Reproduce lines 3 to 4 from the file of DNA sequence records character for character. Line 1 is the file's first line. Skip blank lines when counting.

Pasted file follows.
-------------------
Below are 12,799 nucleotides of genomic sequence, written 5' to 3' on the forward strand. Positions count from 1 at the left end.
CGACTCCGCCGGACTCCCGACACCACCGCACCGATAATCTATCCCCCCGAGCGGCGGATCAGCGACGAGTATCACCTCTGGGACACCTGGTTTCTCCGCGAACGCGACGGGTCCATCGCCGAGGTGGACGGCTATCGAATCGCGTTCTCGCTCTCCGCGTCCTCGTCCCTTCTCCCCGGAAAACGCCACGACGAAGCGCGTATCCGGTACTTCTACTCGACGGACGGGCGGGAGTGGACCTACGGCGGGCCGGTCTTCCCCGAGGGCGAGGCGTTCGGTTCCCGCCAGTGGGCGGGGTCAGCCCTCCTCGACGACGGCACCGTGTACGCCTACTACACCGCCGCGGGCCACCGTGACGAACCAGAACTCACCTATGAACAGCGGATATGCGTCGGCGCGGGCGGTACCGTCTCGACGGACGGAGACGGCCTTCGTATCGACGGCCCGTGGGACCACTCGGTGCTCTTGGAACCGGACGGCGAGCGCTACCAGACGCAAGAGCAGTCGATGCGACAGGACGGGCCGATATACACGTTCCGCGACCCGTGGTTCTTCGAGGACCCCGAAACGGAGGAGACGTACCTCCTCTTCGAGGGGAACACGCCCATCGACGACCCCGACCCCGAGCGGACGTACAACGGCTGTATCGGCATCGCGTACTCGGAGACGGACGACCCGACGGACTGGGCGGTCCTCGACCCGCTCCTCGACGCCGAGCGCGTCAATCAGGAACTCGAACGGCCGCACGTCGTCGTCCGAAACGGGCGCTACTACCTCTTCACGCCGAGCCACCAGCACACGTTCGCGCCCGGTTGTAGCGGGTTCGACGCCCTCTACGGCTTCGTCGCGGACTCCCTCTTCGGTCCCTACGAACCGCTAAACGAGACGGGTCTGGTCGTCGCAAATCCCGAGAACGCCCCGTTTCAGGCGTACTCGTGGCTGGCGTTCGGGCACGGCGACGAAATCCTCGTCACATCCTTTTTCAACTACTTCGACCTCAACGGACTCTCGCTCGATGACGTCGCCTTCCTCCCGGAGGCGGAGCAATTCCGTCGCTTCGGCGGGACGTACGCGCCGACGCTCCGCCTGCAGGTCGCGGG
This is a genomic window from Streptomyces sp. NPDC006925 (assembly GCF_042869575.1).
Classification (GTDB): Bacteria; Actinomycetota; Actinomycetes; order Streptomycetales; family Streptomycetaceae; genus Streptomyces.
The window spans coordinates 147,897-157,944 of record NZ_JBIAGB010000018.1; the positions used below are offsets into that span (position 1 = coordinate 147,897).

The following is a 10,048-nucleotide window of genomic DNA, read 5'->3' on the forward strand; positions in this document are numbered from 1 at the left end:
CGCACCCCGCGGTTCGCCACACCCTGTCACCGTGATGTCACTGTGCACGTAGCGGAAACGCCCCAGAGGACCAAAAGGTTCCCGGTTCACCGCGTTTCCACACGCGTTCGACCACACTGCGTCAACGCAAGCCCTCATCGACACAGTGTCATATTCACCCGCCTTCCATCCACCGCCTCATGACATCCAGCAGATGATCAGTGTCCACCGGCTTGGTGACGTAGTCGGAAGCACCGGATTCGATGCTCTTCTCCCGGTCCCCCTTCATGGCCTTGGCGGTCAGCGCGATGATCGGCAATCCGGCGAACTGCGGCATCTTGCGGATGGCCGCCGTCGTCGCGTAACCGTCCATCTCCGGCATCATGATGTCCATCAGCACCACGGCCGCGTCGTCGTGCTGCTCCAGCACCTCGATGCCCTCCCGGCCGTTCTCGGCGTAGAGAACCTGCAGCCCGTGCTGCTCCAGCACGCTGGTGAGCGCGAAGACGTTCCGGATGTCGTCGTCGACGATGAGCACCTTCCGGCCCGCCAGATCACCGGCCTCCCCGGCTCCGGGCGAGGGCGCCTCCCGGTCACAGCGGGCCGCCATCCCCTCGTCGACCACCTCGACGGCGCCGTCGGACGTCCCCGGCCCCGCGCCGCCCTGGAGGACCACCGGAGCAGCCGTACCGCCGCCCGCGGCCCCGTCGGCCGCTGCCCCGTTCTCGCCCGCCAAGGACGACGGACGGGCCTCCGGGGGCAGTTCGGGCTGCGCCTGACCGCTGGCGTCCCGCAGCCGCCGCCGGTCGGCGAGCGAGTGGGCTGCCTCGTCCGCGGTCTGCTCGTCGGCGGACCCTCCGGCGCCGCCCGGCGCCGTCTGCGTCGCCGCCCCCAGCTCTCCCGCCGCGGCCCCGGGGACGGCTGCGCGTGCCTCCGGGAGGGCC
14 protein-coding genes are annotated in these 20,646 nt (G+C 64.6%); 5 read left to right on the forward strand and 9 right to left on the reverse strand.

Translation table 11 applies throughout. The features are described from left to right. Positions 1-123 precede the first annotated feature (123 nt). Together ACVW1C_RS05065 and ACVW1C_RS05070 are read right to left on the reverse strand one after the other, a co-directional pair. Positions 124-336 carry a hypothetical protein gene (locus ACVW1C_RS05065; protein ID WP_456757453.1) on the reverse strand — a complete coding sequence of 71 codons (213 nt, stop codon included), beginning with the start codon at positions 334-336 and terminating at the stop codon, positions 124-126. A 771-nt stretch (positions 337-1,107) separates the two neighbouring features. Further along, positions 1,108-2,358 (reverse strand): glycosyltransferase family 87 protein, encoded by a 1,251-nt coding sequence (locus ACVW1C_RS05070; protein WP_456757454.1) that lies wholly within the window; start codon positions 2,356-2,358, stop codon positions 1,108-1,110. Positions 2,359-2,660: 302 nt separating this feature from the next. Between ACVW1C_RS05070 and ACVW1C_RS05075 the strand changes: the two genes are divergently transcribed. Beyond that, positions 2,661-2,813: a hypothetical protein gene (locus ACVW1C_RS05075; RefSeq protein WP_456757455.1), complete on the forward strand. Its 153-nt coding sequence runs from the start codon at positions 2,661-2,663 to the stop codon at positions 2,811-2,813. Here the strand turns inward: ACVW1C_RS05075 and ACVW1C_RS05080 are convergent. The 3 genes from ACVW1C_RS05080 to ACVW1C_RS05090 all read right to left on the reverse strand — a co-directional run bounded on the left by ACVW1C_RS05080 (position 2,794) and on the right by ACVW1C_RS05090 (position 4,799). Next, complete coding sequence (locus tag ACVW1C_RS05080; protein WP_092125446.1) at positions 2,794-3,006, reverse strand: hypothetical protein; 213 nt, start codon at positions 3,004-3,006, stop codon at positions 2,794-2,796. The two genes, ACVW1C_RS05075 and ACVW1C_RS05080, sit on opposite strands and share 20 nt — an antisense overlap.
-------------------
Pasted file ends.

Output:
This is a genomic window from Streptomyces sp. NPDC006925 (assembly GCF_042869575.1).
Classification (GTDB): Bacteria; Actinomycetota; Actinomycetes; order Streptomycetales; family Streptomycetaceae; genus Streptomyces.